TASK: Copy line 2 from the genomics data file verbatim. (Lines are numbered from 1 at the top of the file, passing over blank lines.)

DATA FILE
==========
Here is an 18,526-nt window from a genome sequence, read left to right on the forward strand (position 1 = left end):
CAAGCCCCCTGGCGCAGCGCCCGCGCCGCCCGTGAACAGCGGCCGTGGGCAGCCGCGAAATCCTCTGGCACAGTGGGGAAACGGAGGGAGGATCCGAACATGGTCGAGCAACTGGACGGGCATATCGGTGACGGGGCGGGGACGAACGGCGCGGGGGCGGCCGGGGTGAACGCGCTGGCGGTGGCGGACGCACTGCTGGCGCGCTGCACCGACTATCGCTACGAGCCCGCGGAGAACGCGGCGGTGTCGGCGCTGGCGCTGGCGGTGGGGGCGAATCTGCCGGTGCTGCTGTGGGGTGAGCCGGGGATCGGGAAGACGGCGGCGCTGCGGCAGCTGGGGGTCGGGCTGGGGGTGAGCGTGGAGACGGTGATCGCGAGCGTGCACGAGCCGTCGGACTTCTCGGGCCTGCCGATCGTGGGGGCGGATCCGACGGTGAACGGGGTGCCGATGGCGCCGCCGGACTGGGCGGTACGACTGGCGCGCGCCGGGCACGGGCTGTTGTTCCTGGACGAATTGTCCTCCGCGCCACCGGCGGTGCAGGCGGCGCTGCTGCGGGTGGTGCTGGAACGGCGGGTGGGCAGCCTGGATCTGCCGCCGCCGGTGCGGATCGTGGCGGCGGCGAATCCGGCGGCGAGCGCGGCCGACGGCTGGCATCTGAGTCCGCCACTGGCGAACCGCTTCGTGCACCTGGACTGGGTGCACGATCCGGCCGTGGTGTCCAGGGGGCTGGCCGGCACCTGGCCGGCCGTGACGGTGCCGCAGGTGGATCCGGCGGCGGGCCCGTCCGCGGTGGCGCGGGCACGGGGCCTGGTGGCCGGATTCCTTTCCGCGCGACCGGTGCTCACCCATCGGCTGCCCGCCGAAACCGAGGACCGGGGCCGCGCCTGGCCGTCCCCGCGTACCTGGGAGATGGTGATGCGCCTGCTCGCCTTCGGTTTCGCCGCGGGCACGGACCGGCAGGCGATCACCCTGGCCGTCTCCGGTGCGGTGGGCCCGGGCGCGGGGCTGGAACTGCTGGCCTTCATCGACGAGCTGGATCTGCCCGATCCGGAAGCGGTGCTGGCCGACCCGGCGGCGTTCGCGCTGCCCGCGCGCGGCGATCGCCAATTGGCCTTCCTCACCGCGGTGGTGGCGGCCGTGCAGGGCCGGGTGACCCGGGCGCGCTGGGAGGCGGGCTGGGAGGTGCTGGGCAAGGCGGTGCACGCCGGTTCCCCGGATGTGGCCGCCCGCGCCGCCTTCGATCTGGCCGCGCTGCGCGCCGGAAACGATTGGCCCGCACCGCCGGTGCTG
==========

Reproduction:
CAAGCCCCCTGGCGCAGCGCCCGCGCCGCCCGTGAACAGCGGCCGTGGGCAGCCGCGAAATCCTCTGGCACAGTGGGGAAACGGAGGGAGGATCCGAACATGGTCGAGCAACTGGACGGGCATATCGGTGACGGGGCGGGGACGAACGGCGCGGGGGCGGCCGGGGTGAACGCGCTGGCGGTGGCGGACGCACTGCTGGCGCGCTGCACCGACTATCGCTACGAGCCCGCGGAGAACGCGGCGGTGTCGGCGCTGGCGCTGGCGGTGGGGGCGAATCTGCCGGTGCTGCTGTGGGGTGAGCCGGGGATCGGGAAGACGGCGGCGCTGCGGCAGCTGGGGGTCGGGCTGGGGGTGAGCGTGGAGACGGTGATCGCGAGCGTGCACGAGCCGTCGGACTTCTCGGGCCTGCCGATCGTGGGGGCGGATCCGACGGTGAACGGGGTGCCGATGGCGCCGCCGGACTGGGCGGTACGACTGGCGCGCGCCGGGCACGGGCTGTTGTTCCTGGACGAATTGTCCTCCGCGCCACCGGCGGTGCAGGCGGCGCTGCTGCGGGTGGTGCTGGAACGGCGGGTGGGCAGCCTGGATCTGCCGCCGCCGGTGCGGATCGTGGCGGCGGCGAATCCGGCGGCGAGCGCGGCCGACGGCTGGCATCTGAGTCCGCCACTGGCGAACCGCTTCGTGCACCTGGACTGGGTGCACGATCCGGCCGTGGTGTCCAGGGGGCTGGCCGGCACCTGGCCGGCCGTGACGGTGCCGCAGGTGGATCCGGCGGCGGGCCCGTCCGCGGTGGCGCGGGCACGGGGCCTGGTGGCCGGATTCCTTTCCGCGCGACCGGTGCTCACCCATCGGCTGCCCGCCGAAACCGAGGACCGGGGCCGCGCCTGGCCGTCCCCGCGTACCTGGGAGATGGTGATGCGCCTGCTCGCCTTCGGTTTCGCCGCGGGCACGGACCGGCAGGCGATCACCCTGGCCGTCTCCGGTGCGGTGGGCCCGGGCGCGGGGCTGGAACTGCTGGCCTTCATCGACGAGCTGGATCTGCCCGATCCGGAAGCGGTGCTGGCCGACCCGGCGGCGTTCGCGCTGCCCGCGCGCGGCGATCGCCAATTGGCCTTCCTCACCGCGGTGGTGGCGGCCGTGCAGGGCCGGGTGACCCGGGCGCGCTGGGAGGCGGGCTGGGAGGTGCTGGGCAAGGCGGTGCACGCCGGTTCCCCGGATGTGGCCGCCCGCGCCGCCTTCGATCTGGCCGCGCTGCGCGCCGGAAACGATTGGCCCGCACCGCCGGTGCTG